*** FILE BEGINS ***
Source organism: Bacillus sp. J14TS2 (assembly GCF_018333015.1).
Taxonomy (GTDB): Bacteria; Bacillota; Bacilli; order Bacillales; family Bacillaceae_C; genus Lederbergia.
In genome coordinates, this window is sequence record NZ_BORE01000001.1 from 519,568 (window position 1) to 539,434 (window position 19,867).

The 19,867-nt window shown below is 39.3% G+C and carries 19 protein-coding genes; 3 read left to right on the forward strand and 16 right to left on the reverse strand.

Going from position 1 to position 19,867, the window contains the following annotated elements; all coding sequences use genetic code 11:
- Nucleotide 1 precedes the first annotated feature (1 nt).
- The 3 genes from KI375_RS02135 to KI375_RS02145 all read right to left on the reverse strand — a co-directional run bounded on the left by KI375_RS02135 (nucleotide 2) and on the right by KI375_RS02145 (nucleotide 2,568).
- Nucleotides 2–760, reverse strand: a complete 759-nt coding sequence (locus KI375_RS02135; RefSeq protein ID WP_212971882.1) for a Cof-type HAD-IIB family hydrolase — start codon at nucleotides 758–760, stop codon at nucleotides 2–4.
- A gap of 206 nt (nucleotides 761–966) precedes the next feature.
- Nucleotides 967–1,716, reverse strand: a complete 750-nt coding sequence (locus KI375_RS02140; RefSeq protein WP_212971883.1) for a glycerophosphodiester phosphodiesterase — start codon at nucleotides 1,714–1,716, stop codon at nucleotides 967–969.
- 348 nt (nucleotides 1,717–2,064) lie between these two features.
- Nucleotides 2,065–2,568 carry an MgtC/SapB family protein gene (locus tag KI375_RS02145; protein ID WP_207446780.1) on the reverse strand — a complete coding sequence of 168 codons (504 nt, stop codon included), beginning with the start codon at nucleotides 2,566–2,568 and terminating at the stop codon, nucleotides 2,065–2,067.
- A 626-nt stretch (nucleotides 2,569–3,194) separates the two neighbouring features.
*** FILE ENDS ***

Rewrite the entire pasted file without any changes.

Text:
Source organism: Bacillus sp. J14TS2 (assembly GCF_018333015.1).
Taxonomy (GTDB): Bacteria; Bacillota; Bacilli; order Bacillales; family Bacillaceae_C; genus Lederbergia.
In genome coordinates, this window is sequence record NZ_BORE01000001.1 from 519,568 (window position 1) to 539,434 (window position 19,867).

The 19,867-nt window shown below is 39.3% G+C and carries 19 protein-coding genes; 3 read left to right on the forward strand and 16 right to left on the reverse strand.

Going from position 1 to position 19,867, the window contains the following annotated elements; all coding sequences use genetic code 11:
- Nucleotide 1 precedes the first annotated feature (1 nt).
- The 3 genes from KI375_RS02135 to KI375_RS02145 all read right to left on the reverse strand — a co-directional run bounded on the left by KI375_RS02135 (nucleotide 2) and on the right by KI375_RS02145 (nucleotide 2,568).
- Nucleotides 2–760, reverse strand: a complete 759-nt coding sequence (locus KI375_RS02135; RefSeq protein ID WP_212971882.1) for a Cof-type HAD-IIB family hydrolase — start codon at nucleotides 758–760, stop codon at nucleotides 2–4.
- A gap of 206 nt (nucleotides 761–966) precedes the next feature.
- Nucleotides 967–1,716, reverse strand: a complete 750-nt coding sequence (locus KI375_RS02140; RefSeq protein WP_212971883.1) for a glycerophosphodiester phosphodiesterase — start codon at nucleotides 1,714–1,716, stop codon at nucleotides 967–969.
- 348 nt (nucleotides 1,717–2,064) lie between these two features.
- Nucleotides 2,065–2,568 carry an MgtC/SapB family protein gene (locus tag KI375_RS02145; protein ID WP_207446780.1) on the reverse strand — a complete coding sequence of 168 codons (504 nt, stop codon included), beginning with the start codon at nucleotides 2,566–2,568 and terminating at the stop codon, nucleotides 2,065–2,067.
- A 626-nt stretch (nucleotides 2,569–3,194) separates the two neighbouring features.